The Four Ages Of Joseph Choate

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Choate thought that the tax had been buried beyond revival and that nothing less than a constitutional amendment could resurrect it. He was right. To undo his work required the passage of the Sixteenth Amendment in 1913, with wording addressed to the heart of Choate’s argument: “The Congress shall have power to lay and collect taxes on incomes, from whatever source derived, without apportionment among the several states, and without regard to any census or enumeration.”

If his law practice was the main tent of Choate’s life, a large number of sideshows arranged themselves around it. He stood high in the legal establishment and served as president of the American Bar Association. He helped found the Union League Club and the Harvard Club and was president of both. For forty years he was a governor of New York Hospital, for forty-eight a trustee of the American Museum of Natural History. He made his most lasting contribution in the world of super-EIkdom, however, to the Metropolitan Museum of Art.

Founded in 1870 with Choate as an incorporating trustee, the Metropolitan first occupied quarters in a made-over house. Soon it became clear that a proper museum building would be needed, preferably something grandiose, a Manhattan Louvre that could both house and encourage an infinitude of gifts and acquisitions. But where would it go, and how would it be paid for and maintained? Rich New Yorkers had displayed a willingness to give pictures and statues to the new museum but not much enthusiasm for underwriting the cost of bricks and mortar.

The example of the Louvre pointed the way. Each year it was bringing to Paris more and more in the way of publicity, tourists, money. Surely an American equivalent could do the same for New York. Why shouldn’t the city and state governments be asked to make in their own interests a contribution that would speed the day of inflow?

It was Choate who put the deal on paper. The problem of finding and buying land for the new building disappeared in a series of clauses. The city of New York would simply make available some idle acreage that it happened to own, a bit of wilderness on the Fifth Avenue side of Central Park. But since this would cost the city nothing, as a positive contribution it would erect a museum building on the site. Ownership of both land and building would naturally carry with it certain privileges, above all the privilege of paying for the upkeep of both. But Choate showed restraint. He didn’t want to ask too much of City Hall. He provided that the burden of owning the works of art inside the museum would continue to be borne by the trustees.

Naturally his fellow trustees wished to honor so evenhanded a Solomon, whose scheme, incidentally, still stands after almost a century. They asked Choate to make the main speech at the opening of the new building on March 3o, 1880. The guest list was of the thickest cream, beginning with President Hayes, and it was said that never before in the history of the world had so many millionaires been gathered in one place.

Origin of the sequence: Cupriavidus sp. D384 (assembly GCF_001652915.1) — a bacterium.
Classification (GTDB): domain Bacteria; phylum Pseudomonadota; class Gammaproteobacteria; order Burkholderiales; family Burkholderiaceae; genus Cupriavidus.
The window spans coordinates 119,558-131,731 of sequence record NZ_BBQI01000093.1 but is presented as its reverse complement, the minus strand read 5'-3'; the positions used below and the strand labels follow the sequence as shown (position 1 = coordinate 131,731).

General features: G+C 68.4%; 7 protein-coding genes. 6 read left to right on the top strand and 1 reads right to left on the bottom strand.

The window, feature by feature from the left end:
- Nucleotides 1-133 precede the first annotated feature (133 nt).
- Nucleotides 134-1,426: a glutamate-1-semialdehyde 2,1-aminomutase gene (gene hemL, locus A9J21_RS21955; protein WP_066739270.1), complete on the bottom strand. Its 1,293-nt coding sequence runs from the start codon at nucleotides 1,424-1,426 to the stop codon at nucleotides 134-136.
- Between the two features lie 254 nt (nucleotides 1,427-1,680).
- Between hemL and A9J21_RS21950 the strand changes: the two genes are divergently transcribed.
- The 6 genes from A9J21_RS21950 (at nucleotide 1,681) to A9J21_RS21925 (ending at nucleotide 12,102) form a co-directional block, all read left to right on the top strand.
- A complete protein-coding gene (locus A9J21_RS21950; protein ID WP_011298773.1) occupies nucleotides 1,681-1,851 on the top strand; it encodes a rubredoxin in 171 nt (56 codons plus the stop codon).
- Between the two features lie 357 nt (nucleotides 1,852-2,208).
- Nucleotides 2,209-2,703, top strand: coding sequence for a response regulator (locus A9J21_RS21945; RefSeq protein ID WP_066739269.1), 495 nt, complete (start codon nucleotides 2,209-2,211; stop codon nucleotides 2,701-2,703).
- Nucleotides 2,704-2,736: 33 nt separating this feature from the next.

After talking of art and its glories Choate made it plain to his asset-heavy listeners why they had been asked: Probably no age and no city has ever seen such gigantic fortunes accumulated out of nothing as have here been piled up within the last five years. … [The trustees] freely proffer their services in relieving these distended and apoplectic pockets. Think of it, ye millionaires of many markets, what glory may yet be yours … to convert pork into porcelain, grain and produce into priceless pottery, the rude ores of commerce into sculptured marble, and railroad shares and mining stocks—things which perish without the using, and which in the next financial panic shall surely shrivel like parched scrolls—into the glorified canvas of the world’s masters, that shall adorn these walls for centuries.

An observer described Choate in action as “carefully but not obtrusively dressed, apt to assume careless attitudes, standing with one hand in a trousers’ pocket as he spoke, and with a musical voice of tenor quality, flexible, wellcontrolled, not loud, but of great carrying power.” In these days of elaborate public-address systems it is easy to forget how valuable a voice like that could be to a man who sought to sway multitudes—which is perhaps why, when the Committee of Seventy was formed in 1871 to rid New York of the rule of Tammany Hall and Boss Tweed, it was Choate, though not yet forty and only marginally prominent, who was selected to make the principal speech at the great mass meeting of indignant citizens at Cooper Union. (Since the effort was hugely successful, with Tweed going to jail, one wonders what went through Choate’s mind twenty-three years later when a committee of thirty was formed to rid New York of the rule of Tammany Hall and Boss Croker and the principal speaker at a mass meeting of indignant citizens at Cooper Union again was himself.)

Choate delivered his most famous and controversial after-dinner speech on March 17, 1893, to the Friendly Sons of St. Patrick. Across the Atlantic agitation for home rule raged at its height as Britain’s prime minister, Gladstone, by then known as the Grand Old Man, sought to top off his political career by restoring sovereignty to Dublin. Americans of Irish extraction, most of them Democrats, rabidly supported the cause, never more so than on St. Patrick’s Day itself.